March 12, 2009

Pen, Ink and Paper 2.0: Livescribe is the Future

FOR CHRISTMAS last year, one of my "geek" friends gave me a Livescribe Plus smartpen system. At first I wasn't too excited by the idea of using a really "fat" pen and a special notebook but I soon changed my mind. Eliminating all my colored file folders stuffed with papers that had notes from meetings, phone conversations and "to do" lists made me somewhat more efficient, freed lots of physical space and made the retrieval of notes faster.

Basically the smartpen is an ink pen that lets you record your notes in two ways: it creates digital copies of everything you write by hand and it can record audio at the same time. But the great news is it goes one step further by marrying the two together.


So, here is how I use it.

Let's say that I am sitting in a meeting of department heads but instead of writing down every word in some kind of "Warren"shorthand, I actually sit back and listen to the conversation because it is recorded by the smartpen. At the same time, I jot some notes in the Livescribe notebook.

The smartpen has an infrared camera behind the tip of the pen that captures 72 pictures per second. Using Dot Positioning System technology it remembers what I write or draw on the special paper, which is covered by tiny blue dots arranged in complex patterns. When I am done with a meeting I go back to my office and insert the smartpen in its holder and the notes I took on paper (and recordings) are automatically transferred to my computer on the Livescribe interface.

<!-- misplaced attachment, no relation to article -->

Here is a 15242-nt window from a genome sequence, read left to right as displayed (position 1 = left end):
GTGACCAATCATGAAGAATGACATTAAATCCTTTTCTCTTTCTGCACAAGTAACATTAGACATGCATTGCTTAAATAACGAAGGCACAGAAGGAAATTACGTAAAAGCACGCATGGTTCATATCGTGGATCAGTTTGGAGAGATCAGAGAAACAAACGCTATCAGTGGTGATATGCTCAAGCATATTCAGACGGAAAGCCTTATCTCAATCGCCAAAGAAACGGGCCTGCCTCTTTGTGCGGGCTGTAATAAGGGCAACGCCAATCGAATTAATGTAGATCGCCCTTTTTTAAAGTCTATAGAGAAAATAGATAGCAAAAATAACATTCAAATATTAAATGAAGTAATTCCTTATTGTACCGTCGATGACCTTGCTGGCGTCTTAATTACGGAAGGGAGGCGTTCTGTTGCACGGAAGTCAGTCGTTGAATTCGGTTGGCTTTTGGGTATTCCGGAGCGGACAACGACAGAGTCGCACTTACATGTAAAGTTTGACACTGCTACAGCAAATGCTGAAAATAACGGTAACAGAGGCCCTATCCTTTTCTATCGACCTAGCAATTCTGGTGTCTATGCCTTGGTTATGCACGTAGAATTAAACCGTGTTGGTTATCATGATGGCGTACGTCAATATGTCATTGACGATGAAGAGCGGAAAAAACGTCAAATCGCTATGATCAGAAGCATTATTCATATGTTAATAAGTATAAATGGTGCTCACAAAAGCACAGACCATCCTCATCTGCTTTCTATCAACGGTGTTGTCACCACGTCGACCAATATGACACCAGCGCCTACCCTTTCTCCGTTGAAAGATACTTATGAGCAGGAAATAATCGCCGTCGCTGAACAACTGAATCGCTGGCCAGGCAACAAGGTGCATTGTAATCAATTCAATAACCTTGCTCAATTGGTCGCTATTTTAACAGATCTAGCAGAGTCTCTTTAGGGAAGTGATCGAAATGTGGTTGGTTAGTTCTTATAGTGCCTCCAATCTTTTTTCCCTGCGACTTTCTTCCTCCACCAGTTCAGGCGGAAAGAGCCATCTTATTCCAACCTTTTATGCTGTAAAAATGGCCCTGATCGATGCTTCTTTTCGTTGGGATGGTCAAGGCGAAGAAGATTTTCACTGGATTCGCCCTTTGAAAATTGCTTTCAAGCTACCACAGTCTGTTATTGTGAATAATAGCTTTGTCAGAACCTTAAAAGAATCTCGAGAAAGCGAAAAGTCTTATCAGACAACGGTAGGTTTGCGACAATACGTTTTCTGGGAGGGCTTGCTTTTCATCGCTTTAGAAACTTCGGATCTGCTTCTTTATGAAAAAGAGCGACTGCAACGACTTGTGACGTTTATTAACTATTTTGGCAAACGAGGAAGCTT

Once my notes are on the desktop they are automatically archived and become fully searchable.

The system has a calculator, translator and a paper piano that plays a mini piano you draw on paper. For the more serious user, Livescribe has an online service that lets you upload recordings and notes to the "cloud" plus you can share or even post content to Facebook (I have not tried this). The handwriting recognition software is solid and I can print or use cursive (my hand writing stinks) and the system performs as advertised.

All of these benefits, like most things, comes with a price tag. The initial system is $149 and extra notebooks are around $8.

So, after a few months of using the Livescribe system, I can tell you it is easy to setup, easy to use and that "fat" pen is actually balanced and even displays the time which can be used for those ackward moments in meetings when you are really bored and don't want to offend anyone by looking at your watch - just look down at your Pulse smartpen and get the time.


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1 comment:

Goeran said...

I can really confirm this - I got my Livescribe Pulse Smartpen a few days ago and it is really amazingly simple and straightforward to use!

Whenever you want to listen to some audio which was recorded you just open up your notes you took and tip on the passage of your notes which you took during the audio recording. I then starts playing from that point on. Amazing!

The only minor drawback is, that you should actually ask in a meeting before starting to record...